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had left his seat, and gone to her, and had put his arm laughingly
about her, and had said, 'Come, Rosa, for the future we will love
each other very much!' And she had struck him, and had thrown him
off with the fury of a wild cat, and had burst out of the room.

'What is the matter with Rosa?' said Mrs. Steerforth, coming in.

'She has been an angel, mother,' returned Steerforth, 'for a little
while; and has run into the opposite extreme, since, by way of

'You should be careful not to irritate her, James. Her temper has
been soured, remember, and ought not to be tried.'

Rosa did not come back; and no other mention was made of her, until
I went with Steerforth into his room to say Good night. Then he
laughed about her, and asked me if I had ever seen such a fierce
little piece of incomprehensibility.

I expressed as much of my astonishment as was then capable of
expression, and asked if he could guess what it was that she had
taken so much amiss, so suddenly.

'Oh, Heaven knows,' said Steerforth. 'Anything you like - or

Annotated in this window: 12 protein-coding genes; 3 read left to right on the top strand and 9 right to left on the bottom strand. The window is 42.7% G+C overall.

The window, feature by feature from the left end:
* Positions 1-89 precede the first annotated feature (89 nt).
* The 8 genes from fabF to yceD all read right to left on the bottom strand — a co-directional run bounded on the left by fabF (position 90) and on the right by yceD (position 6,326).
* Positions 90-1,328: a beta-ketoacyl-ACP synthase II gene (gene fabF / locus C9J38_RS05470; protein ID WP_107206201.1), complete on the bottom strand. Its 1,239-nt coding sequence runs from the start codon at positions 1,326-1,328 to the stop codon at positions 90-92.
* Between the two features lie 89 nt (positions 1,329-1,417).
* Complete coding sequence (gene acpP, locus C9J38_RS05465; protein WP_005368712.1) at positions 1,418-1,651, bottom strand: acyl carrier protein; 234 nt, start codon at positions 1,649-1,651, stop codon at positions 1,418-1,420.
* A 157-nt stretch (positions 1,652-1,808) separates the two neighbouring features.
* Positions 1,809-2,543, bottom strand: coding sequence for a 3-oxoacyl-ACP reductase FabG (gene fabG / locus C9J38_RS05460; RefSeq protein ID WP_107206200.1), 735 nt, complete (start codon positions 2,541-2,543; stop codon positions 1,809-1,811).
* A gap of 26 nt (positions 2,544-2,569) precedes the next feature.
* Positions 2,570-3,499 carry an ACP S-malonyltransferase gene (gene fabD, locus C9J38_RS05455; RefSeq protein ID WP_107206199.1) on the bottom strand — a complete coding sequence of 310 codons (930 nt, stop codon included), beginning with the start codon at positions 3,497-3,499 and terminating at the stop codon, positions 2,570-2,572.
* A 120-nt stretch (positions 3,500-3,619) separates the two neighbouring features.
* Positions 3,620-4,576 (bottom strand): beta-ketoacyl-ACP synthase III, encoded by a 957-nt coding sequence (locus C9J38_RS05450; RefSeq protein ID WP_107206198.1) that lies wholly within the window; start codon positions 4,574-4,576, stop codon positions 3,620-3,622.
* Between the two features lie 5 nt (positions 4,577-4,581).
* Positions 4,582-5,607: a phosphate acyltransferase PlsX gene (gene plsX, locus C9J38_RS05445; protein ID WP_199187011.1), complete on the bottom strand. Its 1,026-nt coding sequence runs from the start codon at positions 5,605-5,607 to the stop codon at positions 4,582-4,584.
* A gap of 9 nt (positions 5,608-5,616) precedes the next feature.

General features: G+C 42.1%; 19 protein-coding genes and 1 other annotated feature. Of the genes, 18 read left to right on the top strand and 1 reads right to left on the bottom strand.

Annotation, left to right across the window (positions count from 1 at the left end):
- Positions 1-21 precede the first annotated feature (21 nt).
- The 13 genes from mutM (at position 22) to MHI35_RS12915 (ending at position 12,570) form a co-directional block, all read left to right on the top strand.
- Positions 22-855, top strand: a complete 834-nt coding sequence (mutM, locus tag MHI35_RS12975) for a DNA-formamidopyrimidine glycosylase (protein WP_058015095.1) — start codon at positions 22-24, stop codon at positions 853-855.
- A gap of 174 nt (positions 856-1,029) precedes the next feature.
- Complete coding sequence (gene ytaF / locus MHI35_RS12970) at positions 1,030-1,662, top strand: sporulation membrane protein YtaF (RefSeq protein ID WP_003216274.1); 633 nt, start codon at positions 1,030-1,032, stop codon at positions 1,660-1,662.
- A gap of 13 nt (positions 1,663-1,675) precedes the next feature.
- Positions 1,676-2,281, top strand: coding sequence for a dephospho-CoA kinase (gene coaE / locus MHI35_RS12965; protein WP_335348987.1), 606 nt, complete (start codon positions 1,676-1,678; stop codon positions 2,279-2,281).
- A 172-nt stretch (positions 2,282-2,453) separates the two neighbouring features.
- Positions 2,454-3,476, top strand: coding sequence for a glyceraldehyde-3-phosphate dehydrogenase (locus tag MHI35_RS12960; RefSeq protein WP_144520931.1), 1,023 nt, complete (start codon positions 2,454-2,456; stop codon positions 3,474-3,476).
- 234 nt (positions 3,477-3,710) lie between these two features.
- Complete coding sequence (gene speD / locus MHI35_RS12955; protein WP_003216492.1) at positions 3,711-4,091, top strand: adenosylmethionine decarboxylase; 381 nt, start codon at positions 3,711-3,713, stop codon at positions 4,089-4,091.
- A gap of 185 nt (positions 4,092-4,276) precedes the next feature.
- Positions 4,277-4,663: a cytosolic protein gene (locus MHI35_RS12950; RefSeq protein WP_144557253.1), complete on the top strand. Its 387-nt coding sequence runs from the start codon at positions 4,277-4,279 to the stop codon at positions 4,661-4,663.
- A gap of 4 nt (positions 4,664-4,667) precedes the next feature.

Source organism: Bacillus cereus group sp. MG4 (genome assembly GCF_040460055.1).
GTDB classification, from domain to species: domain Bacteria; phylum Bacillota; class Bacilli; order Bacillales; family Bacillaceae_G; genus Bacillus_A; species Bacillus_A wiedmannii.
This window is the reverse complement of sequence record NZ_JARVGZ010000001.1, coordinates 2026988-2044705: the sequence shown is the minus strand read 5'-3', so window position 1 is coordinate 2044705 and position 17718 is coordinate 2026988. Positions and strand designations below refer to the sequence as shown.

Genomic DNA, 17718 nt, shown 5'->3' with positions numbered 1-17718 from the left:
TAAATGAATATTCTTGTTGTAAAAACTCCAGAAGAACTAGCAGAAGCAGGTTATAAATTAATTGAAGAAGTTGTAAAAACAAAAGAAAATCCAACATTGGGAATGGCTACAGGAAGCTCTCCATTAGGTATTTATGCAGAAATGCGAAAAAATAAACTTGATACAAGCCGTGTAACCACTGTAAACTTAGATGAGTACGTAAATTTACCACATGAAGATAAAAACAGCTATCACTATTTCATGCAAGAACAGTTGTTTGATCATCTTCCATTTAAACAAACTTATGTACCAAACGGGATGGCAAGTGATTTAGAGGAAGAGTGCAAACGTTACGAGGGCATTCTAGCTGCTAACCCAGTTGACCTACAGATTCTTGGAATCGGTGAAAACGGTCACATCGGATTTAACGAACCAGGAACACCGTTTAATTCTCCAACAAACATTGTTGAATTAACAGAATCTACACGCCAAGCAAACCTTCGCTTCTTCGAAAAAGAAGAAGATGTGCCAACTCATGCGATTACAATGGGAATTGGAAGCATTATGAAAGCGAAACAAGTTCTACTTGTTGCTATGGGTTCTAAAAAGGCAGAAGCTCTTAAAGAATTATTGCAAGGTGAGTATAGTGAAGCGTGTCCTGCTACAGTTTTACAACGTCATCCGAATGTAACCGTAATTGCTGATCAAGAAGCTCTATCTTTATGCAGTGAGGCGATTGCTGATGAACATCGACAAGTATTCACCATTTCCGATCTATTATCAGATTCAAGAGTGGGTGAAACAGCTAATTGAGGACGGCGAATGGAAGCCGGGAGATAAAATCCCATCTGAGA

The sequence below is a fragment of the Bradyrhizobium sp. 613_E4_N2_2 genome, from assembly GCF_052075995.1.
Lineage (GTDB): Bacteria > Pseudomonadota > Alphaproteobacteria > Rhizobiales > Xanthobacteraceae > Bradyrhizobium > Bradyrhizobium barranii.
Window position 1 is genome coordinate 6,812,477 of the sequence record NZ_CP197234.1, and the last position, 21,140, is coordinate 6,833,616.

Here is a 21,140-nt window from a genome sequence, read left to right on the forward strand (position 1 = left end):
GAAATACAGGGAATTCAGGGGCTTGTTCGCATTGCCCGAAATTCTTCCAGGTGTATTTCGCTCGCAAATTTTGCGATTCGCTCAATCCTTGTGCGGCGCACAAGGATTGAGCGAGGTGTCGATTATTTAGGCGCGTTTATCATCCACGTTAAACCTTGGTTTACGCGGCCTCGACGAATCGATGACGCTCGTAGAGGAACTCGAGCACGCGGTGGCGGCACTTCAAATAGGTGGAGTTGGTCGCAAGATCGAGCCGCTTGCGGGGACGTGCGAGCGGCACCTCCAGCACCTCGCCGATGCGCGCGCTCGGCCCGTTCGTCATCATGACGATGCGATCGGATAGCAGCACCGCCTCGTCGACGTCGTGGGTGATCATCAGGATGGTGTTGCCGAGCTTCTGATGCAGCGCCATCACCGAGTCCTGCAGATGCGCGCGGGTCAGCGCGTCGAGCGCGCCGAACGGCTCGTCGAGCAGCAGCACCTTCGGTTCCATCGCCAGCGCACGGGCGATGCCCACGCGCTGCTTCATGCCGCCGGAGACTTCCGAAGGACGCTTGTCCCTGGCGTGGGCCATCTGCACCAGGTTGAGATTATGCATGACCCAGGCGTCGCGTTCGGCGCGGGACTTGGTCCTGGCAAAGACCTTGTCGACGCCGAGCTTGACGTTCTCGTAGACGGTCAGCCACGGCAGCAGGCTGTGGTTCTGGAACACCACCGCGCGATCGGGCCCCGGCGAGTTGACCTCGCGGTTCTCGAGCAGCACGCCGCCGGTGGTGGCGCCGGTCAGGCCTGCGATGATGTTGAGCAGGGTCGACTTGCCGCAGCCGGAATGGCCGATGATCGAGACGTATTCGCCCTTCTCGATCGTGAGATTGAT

nothing! I told you she took everything, herself included, to a
grindstone, and sharpened it. She is an edge-tool, and requires
great care in dealing with. She is always dangerous. Good night!'

'Good night!' said I, 'my dear Steerforth! I shall be gone before
you wake in the morning. Good night!'

He was unwilling to let me go; and stood, holding me out, with a
hand on each of my shoulders, as he had done in my own room.

'Daisy,' he said, with a smile - 'for though that's not the name
your godfathers and godmothers gave you, it's the name I like best
to call you by - and I wish, I wish, I wish, you could give it to

'Why so I can, if I choose,' said I.

'Daisy, if anything should ever separate us, you must think of me
at my best, old boy. Come! Let us make that bargain. Think of me
at my best, if circumstances should ever part us!'
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